"Madame, bear in mind That princes govern all things--save the wind." -Victor Hugo, The Infanta's Rose

Friday, June 30, 2006

Crazy Cat People of the World, Unite!

Happy CatBlogging Friday once again, and a special welcome to Carnival of the Cats readers! Mrs. Toast is concerned that she is becoming a Crazy Cat Lady. While I think this is a stretch, I can say that she does have a symbiotic relationship with our furbabies, as you can see below:

Fortunately, she's not the only person in this predicament. The people who designed The Crazy Cat Lady Action Figure certainly must know such a person, because this bizarre toy captures the essence of the Cat Lady Phenomenon, complete with bathrobe, checkered pajama bottoms, headband, wild hair, and a fanciful look on her face. And she's surrounded by six cats that own her heart and soul.

Think you could be a Crazy Cat Person? Take this Quiz:
  • Do you get excited when you hear a can opener?
  • Do you think cats are smarter than people?
  • Do you feel Tom is more talented than Jerry?
  • Do you have more cats than ex-boyfriends or ex-girlfriends?
  • Do you bring new boyfriends/girlfriends home so the cats can meet them?
  • Do you later break up with them because the cats weren't impressed?
  • Do you spend more on doctor bills for your cats than for yourself?
  • Do you buy the ice cream your cats prefer instead the kind you like?
  • Can you tell your cats apart by the roughness of their tongues?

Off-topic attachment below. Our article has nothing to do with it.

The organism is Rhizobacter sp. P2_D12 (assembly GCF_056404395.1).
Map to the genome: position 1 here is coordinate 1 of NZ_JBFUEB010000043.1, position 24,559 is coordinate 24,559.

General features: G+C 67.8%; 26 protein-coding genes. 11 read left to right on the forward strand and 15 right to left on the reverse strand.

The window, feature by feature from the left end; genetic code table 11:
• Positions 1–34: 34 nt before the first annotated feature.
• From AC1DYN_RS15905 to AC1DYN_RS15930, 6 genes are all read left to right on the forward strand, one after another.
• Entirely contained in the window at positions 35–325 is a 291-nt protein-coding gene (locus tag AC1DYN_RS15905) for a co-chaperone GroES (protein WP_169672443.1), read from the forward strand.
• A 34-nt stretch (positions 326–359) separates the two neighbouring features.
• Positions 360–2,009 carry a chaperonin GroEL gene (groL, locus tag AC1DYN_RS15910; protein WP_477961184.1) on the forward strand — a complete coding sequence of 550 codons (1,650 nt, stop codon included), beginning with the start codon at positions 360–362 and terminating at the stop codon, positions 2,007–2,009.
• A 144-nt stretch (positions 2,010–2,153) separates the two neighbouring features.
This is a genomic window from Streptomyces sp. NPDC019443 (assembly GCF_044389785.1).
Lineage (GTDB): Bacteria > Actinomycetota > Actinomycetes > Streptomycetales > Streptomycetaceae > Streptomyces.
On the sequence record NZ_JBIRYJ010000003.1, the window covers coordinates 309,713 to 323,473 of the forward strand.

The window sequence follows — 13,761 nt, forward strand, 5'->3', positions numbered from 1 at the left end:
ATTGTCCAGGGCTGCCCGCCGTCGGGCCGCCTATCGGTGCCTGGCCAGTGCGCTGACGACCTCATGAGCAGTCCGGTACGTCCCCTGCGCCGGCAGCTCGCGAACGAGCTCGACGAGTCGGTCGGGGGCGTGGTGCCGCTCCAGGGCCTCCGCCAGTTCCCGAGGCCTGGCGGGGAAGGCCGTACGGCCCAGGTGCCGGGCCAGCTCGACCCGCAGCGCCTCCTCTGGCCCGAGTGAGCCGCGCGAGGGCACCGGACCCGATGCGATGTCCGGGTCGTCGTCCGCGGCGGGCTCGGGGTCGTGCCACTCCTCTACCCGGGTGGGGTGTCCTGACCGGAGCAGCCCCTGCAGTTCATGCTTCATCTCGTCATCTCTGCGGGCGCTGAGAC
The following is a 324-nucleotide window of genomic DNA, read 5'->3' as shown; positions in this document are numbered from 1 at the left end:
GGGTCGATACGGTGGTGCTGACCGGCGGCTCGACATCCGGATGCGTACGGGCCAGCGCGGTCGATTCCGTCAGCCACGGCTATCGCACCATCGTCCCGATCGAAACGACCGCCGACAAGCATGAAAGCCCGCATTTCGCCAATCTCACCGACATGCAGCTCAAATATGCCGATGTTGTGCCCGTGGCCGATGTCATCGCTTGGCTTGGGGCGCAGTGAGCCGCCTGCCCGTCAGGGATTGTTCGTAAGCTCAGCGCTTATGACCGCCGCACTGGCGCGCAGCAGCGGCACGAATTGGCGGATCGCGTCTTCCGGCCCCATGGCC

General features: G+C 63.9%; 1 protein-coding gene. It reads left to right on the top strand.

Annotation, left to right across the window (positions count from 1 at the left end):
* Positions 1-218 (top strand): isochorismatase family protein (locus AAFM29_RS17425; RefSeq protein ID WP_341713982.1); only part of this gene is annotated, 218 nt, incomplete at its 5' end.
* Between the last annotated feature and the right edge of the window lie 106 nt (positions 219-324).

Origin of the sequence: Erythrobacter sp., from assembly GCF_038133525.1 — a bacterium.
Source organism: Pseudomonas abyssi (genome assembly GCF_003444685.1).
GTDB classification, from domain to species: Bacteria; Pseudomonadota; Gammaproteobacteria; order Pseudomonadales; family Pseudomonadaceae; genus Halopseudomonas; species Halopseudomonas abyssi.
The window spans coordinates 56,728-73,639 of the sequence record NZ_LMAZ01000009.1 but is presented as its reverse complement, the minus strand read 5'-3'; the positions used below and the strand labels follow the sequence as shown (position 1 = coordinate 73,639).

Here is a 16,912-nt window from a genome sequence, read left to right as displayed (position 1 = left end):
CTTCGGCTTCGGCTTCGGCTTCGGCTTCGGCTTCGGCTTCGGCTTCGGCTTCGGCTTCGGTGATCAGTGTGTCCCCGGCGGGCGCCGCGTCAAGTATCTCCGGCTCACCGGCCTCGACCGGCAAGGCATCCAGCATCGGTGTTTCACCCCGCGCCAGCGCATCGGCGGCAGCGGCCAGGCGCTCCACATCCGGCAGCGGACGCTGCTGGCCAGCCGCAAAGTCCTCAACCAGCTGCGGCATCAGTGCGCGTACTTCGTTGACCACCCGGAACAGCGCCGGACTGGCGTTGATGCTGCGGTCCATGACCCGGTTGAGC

• Have you ever warned a guest not to sit on a specific piece of furniture because it belongs to the cats?
  • Do you own more than one piece of clothing with a cat on it?
  • Do you have a website devoted to your cats?
  • Is the sheet of instructions for watching your cats while you're on vacation longer than a page?
  • Do you spend more on Christmas presents for your cat than for your family?
  • Do you buy more than one kind of cat food because a few of your cats are picky eaters?
  • Have you ever had to explain to a police officer that the stuff in the bag really is catnip?
  • Do you feel that the ancient Egyptian tradition of cat worship is the one true religion?
If you answered "yes" to 7 or more of these questions, you could be a Crazy Cat Person! Go directly to this site for an immediate feline fix, then proceed as quickly as possible to your nearest animal shelter and seek professional help!